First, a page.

Mulligan. Mulligan. Mulligan.

Source // Lemon 64

The title Leaderboard caught me out when checking the list to see which game was next. "Leaderboard? That's pretty generic, isn't it? What is it?" Turns out it's golf, and by the screenshot in the 1001 entry, not too shabby looking either.

I know of a few golf games, but this is supposedly the golf game - at least in terms of having the look and the mechanics that today's golf games have - and I haven't got a clue what it's like.


I was only able to play the ZX Spectrum version of Leaderboard. I say 'play', I probably mean 'flail at'. Controls are simple. Select your club, hit a button to start your swing, again to set your power and hope you're on target so that you don't have to adjust it any further.

Needless to say I got absolutely nowhere with it. Couldn't even hit it further than a few measly yards. It was pathetic, frankly, and I got annoyed and watched the Commodore 64 version on YouTube instead.

Fun Times

Now this version is what I was expecting. While the courses take a while to render, despite their apparent simplicity, you can see just why this is an important step in video game golfing. Everything you'd expect from a golf game seems to be here:

Do you see the green out in the distance, rather than like a bird from above? Yes.
Do you need to select your club and fill a power bar to the right strength for that club? Yes.
Do you need to pray the wind doesn't mess you about and send your ball into the water? Yes.

Speaking of water, why is there so much of it? Leaderboard is golf played on floating islands, not on greens in the middle of roughs, or whatever the terminology is. It looks challenging from the off, so good luck getting to grips with the controls.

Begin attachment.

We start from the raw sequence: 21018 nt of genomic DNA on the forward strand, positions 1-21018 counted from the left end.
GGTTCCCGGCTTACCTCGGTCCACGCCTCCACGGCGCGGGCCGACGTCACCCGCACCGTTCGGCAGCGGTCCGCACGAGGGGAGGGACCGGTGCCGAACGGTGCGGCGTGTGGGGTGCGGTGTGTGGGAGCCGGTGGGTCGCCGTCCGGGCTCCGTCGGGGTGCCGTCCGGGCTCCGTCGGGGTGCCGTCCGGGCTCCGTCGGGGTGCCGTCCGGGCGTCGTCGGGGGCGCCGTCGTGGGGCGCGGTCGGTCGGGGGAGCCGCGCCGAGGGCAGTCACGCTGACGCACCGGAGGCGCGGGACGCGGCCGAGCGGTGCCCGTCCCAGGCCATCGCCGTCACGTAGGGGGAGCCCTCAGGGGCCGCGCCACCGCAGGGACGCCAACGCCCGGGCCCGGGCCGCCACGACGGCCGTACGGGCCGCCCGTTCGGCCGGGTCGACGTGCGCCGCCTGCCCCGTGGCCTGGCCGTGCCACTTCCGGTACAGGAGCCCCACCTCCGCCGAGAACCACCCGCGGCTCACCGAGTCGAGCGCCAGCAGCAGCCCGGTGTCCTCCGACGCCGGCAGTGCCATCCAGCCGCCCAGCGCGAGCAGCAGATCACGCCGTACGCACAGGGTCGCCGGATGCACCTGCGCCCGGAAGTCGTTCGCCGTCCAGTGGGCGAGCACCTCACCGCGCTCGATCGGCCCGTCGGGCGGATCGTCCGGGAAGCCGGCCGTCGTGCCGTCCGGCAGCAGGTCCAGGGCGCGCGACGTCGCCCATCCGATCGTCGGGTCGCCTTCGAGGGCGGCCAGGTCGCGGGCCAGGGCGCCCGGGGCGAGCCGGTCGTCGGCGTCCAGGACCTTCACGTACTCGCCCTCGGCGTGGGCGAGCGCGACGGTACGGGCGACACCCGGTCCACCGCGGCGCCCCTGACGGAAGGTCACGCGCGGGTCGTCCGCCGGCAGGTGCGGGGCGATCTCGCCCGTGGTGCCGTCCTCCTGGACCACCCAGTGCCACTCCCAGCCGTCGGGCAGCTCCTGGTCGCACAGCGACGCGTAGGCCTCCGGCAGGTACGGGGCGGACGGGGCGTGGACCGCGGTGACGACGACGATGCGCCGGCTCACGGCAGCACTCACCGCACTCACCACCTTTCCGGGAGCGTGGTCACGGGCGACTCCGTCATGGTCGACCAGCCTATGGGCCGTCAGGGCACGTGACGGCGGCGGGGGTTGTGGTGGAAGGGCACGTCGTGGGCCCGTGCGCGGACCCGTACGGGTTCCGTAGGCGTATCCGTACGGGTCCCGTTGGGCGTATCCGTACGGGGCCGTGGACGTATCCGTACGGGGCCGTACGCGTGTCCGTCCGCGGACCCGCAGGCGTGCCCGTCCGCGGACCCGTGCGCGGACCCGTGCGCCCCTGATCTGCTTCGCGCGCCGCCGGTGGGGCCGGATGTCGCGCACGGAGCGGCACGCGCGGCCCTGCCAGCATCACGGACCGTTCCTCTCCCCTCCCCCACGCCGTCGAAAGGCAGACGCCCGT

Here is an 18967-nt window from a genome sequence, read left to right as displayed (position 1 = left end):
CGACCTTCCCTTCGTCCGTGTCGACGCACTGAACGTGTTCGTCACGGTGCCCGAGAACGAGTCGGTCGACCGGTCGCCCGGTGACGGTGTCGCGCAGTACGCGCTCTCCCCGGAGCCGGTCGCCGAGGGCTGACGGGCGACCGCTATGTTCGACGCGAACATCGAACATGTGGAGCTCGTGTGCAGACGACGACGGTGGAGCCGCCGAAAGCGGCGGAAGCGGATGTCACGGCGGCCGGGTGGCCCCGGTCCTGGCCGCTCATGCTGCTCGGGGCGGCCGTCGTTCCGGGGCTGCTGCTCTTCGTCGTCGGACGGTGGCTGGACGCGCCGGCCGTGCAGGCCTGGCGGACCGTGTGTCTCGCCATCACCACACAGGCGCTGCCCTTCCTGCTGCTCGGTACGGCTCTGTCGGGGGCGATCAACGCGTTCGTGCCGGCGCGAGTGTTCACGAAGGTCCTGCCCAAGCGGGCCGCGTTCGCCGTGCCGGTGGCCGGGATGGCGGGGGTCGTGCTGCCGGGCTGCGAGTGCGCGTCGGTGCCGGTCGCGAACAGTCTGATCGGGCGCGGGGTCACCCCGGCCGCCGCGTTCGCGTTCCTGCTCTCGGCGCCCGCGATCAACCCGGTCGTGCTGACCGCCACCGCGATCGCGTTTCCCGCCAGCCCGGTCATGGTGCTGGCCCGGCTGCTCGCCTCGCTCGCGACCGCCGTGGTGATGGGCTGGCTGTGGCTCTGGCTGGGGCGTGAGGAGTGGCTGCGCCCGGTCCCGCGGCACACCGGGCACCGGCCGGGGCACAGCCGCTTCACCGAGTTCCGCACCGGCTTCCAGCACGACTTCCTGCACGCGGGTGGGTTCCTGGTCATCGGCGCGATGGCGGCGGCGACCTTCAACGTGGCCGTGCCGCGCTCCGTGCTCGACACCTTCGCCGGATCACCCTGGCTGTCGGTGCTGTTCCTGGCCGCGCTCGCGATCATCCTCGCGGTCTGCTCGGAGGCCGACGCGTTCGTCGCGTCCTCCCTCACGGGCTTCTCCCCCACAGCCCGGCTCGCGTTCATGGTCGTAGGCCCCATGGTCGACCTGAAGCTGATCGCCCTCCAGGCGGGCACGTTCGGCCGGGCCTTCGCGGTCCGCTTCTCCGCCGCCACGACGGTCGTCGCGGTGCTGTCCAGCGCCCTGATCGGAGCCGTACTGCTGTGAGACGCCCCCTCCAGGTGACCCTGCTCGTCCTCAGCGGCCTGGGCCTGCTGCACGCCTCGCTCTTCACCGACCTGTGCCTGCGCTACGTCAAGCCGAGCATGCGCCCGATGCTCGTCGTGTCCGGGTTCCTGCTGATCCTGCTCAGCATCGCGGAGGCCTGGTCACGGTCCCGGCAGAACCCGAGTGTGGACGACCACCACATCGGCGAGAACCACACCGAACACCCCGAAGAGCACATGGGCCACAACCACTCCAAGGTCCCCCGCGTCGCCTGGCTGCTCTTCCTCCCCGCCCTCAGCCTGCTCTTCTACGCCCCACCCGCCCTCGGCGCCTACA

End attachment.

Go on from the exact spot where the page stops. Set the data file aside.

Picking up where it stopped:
Final Word

Not too much can be said for sure having been almost grossed out by the ZX Spectrum version, but there is something about Leaderboard. Probably the inclusion of all those important steps in golfing history, making it more realistic and so on.

Games make things in life - sports, jobs, roles - accessible to those who wouldn't be able to experience them in life. By their nature they have to water things down and simplify everything to the essentials, ultimately to whatever works as a mechanic, but if a game captures the essence of the thing it is recreating, that's great. Leaderboard seems to do that, making itself a top title in the process.

Not everyone is going to want to play golf - there are far more exciting video games to play - but as far as golfing games go you can't get much better than this. Until something better comes along, and given that this is a historical list and golf games are still made then, yes, something better will come along... you know what, just give Leader Board a hole or two. It's worth it.

Fun Facts

Sequels to Leaderboard would include the option to print your score card. I bet the Tiger Woods series of golf games never got that into the sport...

Leaderboard, developed by Bruce Carver, Roger Carver, first released in 1986.
Version played: ZX Spectrum, 1986, via emulation.
Version watched: Commodore 64, 1986 (DerSchmu)